The gassing of the geese which normally live around Collins Lake is set to take place sometime within the next two weeks, and the plan to use the geese to feed the hungry is not sitting well with members of the group \ Geese Peace.
Scotia Mayor Michael McLaughlin announced last week that the geese will be gathered, and the meat will be donated to local food pantries and shelters. The village was contacted by the New York State Conservation Council and asked to take part in the "Hunters Helping the Hungry" program. In spite of community objection, McLaughlin and the village board are standing by their decision to remove and gas the geese on the grounds that they create a health hazard.
Ray Gawless, Scotia resident and a local representative of the council, spoke at the village board meeting in an attempt to educate the audience on the program.
"There are several pantries who are happy to receive what is a healthy and wholesome meat. We avoid wasting a resource that will in turn benefit many people. This program is one that I consider very successful," said Gawless.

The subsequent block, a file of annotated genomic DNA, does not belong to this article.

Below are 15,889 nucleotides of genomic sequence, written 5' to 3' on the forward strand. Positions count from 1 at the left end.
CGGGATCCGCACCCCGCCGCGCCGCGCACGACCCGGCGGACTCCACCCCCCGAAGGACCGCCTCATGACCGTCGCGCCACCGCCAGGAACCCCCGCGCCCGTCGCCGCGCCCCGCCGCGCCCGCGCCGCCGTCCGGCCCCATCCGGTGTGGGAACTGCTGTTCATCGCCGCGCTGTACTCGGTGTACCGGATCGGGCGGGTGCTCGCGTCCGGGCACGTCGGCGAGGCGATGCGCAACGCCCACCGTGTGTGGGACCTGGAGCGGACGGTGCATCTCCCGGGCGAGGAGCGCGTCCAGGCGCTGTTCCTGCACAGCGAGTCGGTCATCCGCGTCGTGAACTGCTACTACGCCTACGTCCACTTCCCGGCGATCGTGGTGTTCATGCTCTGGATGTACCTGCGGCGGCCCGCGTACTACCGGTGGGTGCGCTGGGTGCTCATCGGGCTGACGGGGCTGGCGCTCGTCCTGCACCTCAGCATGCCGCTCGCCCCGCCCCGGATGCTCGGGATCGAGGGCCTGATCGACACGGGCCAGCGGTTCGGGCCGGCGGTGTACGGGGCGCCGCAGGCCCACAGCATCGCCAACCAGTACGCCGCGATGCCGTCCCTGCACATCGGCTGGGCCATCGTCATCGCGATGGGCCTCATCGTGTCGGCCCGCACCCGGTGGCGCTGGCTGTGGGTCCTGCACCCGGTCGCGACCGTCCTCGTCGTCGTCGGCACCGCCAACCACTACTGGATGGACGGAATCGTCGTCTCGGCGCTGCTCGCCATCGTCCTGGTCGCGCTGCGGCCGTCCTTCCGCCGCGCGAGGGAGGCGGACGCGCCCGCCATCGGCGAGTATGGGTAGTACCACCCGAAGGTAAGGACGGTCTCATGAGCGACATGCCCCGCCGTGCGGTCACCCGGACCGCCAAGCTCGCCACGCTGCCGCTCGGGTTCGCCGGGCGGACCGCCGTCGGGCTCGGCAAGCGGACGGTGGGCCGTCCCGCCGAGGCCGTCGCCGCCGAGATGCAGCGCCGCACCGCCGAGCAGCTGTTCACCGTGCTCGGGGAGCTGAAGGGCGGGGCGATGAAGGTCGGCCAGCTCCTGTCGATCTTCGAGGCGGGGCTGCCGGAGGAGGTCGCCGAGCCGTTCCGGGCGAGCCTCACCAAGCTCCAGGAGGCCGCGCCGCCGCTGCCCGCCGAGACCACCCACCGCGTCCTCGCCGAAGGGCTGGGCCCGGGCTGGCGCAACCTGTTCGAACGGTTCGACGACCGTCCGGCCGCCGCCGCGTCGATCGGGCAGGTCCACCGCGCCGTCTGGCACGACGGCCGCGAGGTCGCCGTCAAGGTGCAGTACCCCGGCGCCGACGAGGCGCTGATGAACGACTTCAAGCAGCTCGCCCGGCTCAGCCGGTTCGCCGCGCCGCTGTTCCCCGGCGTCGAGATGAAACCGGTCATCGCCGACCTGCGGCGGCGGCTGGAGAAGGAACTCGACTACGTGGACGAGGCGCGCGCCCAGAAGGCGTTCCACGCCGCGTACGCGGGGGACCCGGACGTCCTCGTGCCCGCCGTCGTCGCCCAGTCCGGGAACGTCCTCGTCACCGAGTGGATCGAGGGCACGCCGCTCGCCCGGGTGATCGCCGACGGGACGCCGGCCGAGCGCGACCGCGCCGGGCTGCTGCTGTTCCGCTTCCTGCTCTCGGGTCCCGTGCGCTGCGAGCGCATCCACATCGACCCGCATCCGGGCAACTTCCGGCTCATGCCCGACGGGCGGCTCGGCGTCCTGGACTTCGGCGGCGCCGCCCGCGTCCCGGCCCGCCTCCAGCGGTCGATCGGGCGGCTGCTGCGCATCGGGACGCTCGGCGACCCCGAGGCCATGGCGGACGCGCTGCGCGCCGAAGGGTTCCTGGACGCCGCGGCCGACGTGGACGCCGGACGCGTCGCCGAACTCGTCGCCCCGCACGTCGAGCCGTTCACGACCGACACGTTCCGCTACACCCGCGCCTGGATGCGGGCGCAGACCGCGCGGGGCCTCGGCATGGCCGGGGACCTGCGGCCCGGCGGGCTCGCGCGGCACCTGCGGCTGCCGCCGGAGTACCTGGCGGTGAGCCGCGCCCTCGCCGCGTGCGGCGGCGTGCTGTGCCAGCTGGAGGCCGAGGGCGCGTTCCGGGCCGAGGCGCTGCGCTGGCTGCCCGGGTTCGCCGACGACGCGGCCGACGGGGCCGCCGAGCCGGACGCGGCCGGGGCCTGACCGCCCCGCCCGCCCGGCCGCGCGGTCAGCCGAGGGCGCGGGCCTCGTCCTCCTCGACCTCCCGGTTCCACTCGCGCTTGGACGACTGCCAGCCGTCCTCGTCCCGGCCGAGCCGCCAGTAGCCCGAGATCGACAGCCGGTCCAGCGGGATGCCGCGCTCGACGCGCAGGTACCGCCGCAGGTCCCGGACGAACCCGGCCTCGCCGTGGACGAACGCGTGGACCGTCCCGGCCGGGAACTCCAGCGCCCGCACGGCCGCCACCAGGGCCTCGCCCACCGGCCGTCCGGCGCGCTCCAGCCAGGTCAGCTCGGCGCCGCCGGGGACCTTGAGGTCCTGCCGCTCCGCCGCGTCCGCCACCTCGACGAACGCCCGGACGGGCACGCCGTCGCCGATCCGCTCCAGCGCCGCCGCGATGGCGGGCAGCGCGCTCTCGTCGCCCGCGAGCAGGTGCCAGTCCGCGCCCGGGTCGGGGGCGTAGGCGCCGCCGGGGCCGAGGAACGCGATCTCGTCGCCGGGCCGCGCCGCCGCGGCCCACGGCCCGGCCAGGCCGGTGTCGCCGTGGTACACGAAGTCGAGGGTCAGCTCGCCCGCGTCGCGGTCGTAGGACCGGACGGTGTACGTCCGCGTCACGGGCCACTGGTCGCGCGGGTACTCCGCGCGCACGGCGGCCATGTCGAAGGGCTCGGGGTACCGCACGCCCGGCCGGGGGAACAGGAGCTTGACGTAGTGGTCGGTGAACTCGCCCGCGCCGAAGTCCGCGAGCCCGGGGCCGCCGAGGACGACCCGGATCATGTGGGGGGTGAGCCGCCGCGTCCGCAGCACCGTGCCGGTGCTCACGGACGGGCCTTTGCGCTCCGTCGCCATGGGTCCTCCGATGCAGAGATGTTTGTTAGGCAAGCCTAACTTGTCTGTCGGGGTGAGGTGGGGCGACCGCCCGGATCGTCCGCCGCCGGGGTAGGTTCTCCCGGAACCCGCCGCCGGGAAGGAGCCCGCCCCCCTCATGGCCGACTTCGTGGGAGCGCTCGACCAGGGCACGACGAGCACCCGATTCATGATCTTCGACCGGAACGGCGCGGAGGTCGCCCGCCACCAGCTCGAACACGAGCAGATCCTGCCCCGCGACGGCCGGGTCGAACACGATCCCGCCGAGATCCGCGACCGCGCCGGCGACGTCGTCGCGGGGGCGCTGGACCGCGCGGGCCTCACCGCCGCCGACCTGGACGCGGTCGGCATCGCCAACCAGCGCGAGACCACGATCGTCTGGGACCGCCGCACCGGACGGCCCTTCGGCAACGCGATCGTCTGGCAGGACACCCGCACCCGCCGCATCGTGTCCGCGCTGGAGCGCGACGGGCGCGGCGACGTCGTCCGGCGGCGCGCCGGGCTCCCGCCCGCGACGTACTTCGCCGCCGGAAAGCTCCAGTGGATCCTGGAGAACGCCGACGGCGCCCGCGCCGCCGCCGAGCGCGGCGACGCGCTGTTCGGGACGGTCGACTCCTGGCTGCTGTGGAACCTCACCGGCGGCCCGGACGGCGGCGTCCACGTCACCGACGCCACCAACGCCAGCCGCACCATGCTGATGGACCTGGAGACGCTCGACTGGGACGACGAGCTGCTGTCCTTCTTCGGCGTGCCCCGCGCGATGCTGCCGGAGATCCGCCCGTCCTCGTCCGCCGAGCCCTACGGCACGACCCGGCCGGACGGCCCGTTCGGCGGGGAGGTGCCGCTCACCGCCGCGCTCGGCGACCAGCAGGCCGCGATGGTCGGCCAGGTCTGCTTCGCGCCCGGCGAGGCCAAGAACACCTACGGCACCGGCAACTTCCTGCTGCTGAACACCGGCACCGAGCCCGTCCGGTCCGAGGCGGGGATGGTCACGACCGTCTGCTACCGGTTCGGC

Reponses to the announcement ignited heckling from the crowd as Gawless spoke.
Trustee Armon Benny attempted to regain order by interrupting Gawless, asking "Geese Peace" supporters to allow Gawless to speak.
"Every meeting we listen and listen to your points and we listened with our hearts. We may not agree, but we have common courtesy, its called common courtesy," said Benny.
McLaughlin told the audience that a public session is a time to allow people to speak, and is not run as a question-and-answer session.
"You will have a chance to speak, we do not yell questions as others are talking, this is how our meetings are run," said McLaughlin.
Gawless said the breast of the geese would be used after the United States Department of Agriculture testing is done " at no charge to the village.